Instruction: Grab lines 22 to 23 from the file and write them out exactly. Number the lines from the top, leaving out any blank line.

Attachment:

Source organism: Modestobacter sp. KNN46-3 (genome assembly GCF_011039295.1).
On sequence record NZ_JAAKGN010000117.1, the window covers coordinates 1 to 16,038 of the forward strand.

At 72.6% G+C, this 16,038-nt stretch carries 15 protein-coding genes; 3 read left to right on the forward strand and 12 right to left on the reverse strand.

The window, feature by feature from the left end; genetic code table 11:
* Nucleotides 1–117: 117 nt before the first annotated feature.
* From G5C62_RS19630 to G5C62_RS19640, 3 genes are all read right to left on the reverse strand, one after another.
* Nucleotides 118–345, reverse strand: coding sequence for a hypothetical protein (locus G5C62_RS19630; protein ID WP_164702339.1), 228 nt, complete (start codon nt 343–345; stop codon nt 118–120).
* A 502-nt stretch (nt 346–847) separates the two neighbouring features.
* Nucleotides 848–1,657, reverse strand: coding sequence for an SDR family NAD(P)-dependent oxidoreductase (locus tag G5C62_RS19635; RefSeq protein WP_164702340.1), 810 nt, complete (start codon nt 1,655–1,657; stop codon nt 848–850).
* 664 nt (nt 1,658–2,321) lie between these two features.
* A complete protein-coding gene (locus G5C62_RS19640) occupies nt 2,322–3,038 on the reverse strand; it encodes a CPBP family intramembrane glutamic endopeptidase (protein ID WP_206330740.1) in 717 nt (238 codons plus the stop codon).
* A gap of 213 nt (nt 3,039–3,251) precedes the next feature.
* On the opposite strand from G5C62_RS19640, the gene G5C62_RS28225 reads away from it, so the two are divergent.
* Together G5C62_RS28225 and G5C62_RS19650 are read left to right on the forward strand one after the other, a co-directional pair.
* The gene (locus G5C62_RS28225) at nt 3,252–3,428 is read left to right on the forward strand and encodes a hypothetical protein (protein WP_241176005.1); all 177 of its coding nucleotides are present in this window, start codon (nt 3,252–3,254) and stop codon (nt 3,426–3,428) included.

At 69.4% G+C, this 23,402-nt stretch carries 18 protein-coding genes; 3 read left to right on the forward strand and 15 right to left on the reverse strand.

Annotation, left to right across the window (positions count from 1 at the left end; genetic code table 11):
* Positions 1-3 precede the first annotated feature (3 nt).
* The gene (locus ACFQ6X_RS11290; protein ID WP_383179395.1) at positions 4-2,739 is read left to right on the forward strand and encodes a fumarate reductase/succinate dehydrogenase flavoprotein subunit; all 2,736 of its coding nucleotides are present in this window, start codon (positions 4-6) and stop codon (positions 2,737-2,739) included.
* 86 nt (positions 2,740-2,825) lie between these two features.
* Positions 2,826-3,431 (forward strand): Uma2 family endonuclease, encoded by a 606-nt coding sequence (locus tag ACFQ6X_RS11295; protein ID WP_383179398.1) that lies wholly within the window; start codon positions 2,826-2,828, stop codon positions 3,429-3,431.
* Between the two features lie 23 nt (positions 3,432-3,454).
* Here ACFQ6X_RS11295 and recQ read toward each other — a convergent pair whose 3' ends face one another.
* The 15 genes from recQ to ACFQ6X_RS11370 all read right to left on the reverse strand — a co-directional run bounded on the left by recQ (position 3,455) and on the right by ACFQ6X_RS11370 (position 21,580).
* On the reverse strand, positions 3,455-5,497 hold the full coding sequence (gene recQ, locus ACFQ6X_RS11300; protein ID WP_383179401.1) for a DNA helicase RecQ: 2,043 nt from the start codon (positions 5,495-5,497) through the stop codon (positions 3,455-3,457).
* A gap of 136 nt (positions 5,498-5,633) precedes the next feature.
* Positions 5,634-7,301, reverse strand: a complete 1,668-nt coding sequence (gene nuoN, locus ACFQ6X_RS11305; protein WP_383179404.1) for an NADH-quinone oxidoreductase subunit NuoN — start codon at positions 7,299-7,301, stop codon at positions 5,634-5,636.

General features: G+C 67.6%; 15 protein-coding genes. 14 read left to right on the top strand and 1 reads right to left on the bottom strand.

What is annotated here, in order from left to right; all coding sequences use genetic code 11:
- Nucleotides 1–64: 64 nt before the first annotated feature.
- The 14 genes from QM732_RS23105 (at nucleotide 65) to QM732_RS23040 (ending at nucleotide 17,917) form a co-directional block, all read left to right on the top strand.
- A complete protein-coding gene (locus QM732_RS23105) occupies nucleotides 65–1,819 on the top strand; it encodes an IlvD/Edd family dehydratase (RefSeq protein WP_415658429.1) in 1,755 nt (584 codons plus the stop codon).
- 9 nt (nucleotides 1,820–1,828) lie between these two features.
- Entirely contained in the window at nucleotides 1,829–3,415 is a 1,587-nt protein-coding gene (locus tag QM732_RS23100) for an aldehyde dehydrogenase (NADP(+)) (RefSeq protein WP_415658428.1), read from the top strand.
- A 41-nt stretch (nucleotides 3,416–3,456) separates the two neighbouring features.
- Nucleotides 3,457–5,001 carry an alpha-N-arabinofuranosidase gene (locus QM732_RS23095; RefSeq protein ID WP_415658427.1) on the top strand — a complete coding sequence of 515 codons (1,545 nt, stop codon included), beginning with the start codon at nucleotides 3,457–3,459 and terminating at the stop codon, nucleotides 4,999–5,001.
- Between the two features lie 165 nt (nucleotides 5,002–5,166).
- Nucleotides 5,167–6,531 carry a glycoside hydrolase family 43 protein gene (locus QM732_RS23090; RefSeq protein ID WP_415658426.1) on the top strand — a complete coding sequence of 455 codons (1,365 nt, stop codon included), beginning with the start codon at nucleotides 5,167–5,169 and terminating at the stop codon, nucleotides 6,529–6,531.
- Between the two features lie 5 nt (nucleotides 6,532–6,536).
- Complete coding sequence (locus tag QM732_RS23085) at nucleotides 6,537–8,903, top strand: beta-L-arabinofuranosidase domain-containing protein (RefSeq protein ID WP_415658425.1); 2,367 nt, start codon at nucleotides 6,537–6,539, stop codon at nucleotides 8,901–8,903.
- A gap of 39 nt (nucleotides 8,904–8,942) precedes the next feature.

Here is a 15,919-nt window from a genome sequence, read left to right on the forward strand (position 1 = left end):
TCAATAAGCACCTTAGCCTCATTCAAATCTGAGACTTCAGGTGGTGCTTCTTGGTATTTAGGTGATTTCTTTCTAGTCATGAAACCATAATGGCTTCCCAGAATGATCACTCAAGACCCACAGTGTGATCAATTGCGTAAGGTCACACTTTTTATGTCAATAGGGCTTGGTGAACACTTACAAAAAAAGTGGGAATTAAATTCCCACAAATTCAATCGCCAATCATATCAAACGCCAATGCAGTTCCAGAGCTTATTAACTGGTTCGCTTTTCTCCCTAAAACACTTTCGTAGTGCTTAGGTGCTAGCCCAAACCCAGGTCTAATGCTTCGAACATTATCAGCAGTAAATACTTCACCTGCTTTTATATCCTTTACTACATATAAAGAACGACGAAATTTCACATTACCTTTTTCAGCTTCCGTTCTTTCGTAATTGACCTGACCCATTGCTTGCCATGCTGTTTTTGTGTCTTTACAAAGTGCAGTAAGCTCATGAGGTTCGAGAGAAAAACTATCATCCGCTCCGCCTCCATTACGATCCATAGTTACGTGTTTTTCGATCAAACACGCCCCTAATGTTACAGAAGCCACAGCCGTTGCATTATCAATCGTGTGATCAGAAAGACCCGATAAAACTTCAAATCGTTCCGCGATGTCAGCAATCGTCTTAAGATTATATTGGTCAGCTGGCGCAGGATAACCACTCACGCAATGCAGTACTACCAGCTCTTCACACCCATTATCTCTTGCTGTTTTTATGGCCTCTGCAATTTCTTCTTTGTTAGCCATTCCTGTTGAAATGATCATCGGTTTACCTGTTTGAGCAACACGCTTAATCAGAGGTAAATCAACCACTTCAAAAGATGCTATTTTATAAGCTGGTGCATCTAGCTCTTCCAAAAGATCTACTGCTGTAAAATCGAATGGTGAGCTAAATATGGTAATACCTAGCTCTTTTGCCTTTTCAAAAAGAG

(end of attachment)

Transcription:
* Between the two features lie 23 nt (positions 3,432-3,454).
* Here ACFQ6X_RS11295 and recQ read toward each other — a convergent pair whose 3' ends face one another.